In this Legal Update, Rod Brown, Sean Prior and Stanley YP Tan of Mayer Brown JSM, and Fadjar W Kandar and Barryl Rolandi of Kandar & Partners Advocates, summarise Regulation 67 issued by the Financial Services Authority of Indonesia (Otoritas Jasa Keuangan, the “OJK”) with respect to insurance companies.

Insurance Companies

The OJK issued Regulation No. 67/POJK.05/2016 on 23 December 2016 regarding Business Licensing and Institutional aspects of Insurance Companies, Sharia Insurance Companies, Reinsurance Companies and Sharia Reinsurance Companies (“Regulation 67”).

Regulation 67 contains detailed provisions relating to the licensing regime and organisational structure of companies (the “Insurance Company”) engaging in the services of life insurance, general insurance, reinsurance, Sharia insurance, Sharia general insurance and Sharia re-insurance.


The minimum paid-up capital requirement for different types of insurance companies are as follows:

• Life insurance and general insurance company: IDR 150 billion

• Re-insurance company: IDR 300 billion

• Sharia insurance and sharia general insurance company: IDR 100 billion

• Sharia re-insurance company: IDR 175 billion

Insurance companies that have already obtained a business license prior to the enactment of Regulation 67 and intend to change their share composition through acquisition and/or adding new shareholders, are required to comply with the above minimum paid-up capital requirements, except in the event that where (i) a new shareholder acquires shares in an insurance company by way of inheritance; or (ii) the change of shares composition is carried out in order to comply with the minimum equity requirements under OJK Regulation No.71/POJK.05/2016 regarding Financial Solvability of Insurance Companies and Reinsurance Companies.


Regulation 67 requires all insurance companies to appoint a “controller”. Regulation 67 defines a controller as a party (i.e., an individual or a business entity) who has the power to, directly or indirectly, appoint directors or commissioners (or any person in the insurance company with a position equivalent to directors or commissioners) of an insurance company and/or control over the decision of such directors or commissioners (or over any person in the company with a position equivalent to directors or commissioners). Regulation 67 provides that a controller can be either a shareholder or not a shareholder. In the event the controller is a shareholder, then such controller would be the controlling shareholder of the insurance company.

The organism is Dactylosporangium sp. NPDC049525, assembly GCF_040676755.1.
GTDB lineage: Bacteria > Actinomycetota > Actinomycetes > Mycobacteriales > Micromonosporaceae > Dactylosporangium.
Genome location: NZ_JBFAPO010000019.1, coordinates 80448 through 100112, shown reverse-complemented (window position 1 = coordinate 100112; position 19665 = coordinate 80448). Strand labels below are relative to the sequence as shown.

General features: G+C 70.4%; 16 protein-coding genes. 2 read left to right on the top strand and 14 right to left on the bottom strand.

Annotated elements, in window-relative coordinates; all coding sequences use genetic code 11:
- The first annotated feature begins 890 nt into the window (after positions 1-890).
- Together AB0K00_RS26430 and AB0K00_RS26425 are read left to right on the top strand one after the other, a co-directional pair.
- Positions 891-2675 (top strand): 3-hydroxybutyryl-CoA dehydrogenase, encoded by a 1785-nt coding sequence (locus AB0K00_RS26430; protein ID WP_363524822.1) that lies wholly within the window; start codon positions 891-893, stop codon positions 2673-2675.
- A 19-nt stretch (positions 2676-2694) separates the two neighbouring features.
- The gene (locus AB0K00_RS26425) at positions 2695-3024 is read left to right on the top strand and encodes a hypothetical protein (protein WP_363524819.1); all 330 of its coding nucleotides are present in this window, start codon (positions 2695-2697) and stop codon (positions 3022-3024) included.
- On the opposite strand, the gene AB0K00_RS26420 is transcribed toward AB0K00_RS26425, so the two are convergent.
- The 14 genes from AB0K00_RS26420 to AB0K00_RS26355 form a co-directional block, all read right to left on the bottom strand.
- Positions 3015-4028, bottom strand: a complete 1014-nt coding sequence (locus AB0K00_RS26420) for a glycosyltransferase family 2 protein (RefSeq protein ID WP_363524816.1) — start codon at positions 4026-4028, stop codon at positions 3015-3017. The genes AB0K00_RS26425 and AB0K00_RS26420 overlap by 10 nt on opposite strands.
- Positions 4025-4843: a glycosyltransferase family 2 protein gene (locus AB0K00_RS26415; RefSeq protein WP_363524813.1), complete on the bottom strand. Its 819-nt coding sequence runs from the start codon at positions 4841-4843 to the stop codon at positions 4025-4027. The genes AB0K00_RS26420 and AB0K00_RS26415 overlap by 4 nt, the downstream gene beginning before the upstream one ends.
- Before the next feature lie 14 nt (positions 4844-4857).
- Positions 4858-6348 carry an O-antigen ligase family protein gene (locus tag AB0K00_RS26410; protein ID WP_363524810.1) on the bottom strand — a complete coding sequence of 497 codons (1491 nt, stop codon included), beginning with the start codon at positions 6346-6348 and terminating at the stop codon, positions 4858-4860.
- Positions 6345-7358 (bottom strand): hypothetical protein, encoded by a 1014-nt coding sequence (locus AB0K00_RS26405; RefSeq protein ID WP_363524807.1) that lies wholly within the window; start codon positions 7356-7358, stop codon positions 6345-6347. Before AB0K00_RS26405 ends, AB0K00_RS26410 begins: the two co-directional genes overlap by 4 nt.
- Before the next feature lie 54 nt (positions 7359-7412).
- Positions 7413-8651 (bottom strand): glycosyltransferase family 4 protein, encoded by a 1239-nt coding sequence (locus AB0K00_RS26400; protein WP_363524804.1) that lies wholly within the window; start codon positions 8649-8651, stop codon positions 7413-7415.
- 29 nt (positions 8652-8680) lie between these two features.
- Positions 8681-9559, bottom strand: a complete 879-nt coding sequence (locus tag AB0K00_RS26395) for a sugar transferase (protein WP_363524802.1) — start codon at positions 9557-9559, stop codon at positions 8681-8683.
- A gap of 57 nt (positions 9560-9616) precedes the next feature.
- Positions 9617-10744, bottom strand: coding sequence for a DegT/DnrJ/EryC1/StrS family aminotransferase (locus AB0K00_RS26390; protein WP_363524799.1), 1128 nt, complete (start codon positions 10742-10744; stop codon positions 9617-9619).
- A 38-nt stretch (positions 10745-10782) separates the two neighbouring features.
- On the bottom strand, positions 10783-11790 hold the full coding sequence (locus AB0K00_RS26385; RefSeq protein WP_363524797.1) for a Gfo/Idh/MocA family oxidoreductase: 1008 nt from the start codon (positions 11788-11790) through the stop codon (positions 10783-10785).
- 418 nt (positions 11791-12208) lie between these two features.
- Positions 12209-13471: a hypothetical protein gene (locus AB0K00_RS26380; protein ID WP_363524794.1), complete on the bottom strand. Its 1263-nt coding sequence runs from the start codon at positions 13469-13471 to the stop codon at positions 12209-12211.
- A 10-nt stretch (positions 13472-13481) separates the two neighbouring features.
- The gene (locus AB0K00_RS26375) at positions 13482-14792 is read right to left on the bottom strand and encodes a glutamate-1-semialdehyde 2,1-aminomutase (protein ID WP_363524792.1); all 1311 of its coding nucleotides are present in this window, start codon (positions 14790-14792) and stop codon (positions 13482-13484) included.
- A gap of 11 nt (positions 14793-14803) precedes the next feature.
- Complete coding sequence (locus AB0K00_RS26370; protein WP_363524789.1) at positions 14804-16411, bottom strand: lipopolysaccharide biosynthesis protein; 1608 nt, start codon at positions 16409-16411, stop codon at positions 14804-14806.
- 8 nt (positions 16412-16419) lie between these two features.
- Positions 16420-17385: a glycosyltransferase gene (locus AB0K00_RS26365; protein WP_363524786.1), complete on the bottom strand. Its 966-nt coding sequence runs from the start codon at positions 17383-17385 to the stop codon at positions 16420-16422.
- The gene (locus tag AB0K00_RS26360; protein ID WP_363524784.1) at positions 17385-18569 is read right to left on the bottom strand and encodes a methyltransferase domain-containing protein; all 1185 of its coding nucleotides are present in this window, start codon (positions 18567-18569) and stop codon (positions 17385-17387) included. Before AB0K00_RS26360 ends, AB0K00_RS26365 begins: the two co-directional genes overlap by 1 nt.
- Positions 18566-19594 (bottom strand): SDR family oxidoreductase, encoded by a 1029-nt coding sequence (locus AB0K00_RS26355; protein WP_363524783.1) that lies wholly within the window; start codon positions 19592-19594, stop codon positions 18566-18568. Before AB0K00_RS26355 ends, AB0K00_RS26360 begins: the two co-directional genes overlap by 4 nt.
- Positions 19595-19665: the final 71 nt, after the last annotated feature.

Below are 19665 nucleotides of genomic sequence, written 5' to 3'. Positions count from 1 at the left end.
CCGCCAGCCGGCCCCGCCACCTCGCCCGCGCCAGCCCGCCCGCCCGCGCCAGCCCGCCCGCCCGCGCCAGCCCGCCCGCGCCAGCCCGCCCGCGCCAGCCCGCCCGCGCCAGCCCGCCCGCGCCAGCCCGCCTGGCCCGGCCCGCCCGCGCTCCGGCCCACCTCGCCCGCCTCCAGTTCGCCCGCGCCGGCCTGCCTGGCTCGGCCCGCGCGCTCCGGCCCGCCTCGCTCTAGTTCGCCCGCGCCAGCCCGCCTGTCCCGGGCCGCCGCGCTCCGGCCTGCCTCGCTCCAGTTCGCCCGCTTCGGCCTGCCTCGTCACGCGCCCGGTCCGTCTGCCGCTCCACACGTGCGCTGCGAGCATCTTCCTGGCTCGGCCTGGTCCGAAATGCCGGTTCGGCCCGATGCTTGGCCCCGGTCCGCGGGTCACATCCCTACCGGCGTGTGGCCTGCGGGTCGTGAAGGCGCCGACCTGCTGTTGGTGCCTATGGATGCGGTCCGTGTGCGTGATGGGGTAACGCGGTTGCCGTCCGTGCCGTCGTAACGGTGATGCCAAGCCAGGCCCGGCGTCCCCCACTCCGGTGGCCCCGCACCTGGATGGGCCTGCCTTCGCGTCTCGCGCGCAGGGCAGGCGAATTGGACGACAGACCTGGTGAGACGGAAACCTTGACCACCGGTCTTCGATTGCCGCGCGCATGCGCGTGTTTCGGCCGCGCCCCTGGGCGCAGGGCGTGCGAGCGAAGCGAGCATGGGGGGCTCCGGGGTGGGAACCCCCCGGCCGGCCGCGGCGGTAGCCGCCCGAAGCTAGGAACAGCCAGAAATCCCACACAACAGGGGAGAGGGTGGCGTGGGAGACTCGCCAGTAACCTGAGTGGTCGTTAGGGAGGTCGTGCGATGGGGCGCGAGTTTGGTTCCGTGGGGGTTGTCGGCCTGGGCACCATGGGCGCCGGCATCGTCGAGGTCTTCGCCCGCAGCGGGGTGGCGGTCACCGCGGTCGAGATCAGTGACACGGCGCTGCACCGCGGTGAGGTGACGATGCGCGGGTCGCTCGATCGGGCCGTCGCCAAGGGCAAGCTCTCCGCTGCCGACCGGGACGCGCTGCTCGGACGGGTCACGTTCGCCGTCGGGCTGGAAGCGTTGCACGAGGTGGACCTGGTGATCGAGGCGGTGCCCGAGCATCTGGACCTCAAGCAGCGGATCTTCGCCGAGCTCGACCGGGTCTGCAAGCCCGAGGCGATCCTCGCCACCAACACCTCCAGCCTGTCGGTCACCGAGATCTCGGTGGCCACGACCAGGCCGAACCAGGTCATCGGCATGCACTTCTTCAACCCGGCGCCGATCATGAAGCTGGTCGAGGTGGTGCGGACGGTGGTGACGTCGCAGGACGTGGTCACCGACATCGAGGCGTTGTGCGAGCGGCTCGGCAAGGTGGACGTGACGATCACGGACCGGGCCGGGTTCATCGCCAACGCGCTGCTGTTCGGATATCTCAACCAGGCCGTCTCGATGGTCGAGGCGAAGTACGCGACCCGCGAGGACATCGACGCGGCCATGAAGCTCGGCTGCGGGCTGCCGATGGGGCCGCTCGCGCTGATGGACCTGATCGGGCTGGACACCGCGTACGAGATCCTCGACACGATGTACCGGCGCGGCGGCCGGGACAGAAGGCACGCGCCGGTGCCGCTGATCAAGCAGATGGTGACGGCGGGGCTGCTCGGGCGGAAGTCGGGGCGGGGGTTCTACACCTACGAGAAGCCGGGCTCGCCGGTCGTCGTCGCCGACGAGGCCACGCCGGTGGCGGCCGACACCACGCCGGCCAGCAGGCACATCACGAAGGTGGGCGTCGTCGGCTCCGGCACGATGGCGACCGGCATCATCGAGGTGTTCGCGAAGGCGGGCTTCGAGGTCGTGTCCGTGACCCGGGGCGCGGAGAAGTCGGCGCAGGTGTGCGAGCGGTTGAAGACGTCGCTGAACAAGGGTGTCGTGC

Insurance companies that have already obtained a business license prior to the enactment of Regulation 67 are required to report the appointment of their controller within six months from the enactment of Regulation 67 (i.e., before 28 June 2017). In the event the appointed controller has not passed a fit and proper test by 28 June 2017, the board of directors of the insurance company must submit a report along with an application for a fit and proper test to the OJK.


Pursuant to the “single presence policy” introduced by Law No.40 of 2014 on Insurance (“Insurance Law”), an individual/entity may not take up the role as the controlling shareholder in more than one insurance company. To comply with the policy, the controlling shareholder may consider mechanisms such as a merger, consolidation, partial or complete divestment of the shareholding or other corporate actions with prior approval of OJK. The criteria to determine a controlling shareholder under Regulation 67 is the same as that for the banking sector as mentioned above.

For an insurance company that has not complied with the shareholding requirement under the single presence policy within five years from the enactment of Insurance Law (i.e., before 17 October 2017), Regulation 67 requires an “action plan” which first must be filed and approved by its shareholders at a general meeting, before the board of directors of the insurance company submits the action plan to the OJK. The action plan shall set out details of the compliance methods, in addition to stages and period of implementation.

Note that according to the current Negative Investment List (issued in May 2016), any foreign investors’ ownership in an Indonesian Insurance Company is limited to 80%. Also, Regulation 67 requires that a foreign shareholder must at least have an “A” rating or its equivalent, issued by an internationally recognised rating institution.


Regulation 67 also requires that prior approval must be obtained from the OJK for any proposed change of ownership in any insurance company, whether direct or indirect shareholding, acquisition or addition of new shareholders in the insurance company.


Foreign employees employed by an insurance company are only allowed to hold certain permitted positions. Foreign employees may be employed as (i) experts, who hold positions one level below the board of directors; (ii) actuaries; or (iii) consultants. These foreign employees may deliver only limited functions in the form of underwriting, actuary, marketing and/ or information systems. Regulation 67 provides that the maximum period of employment of a foreign employee is five years. The foreign employees are also required to be assisted by an Indonesian employee for the purpose of transfer of knowledge, skills and technology.

Regulation 67 came into effect on 28 December 2016.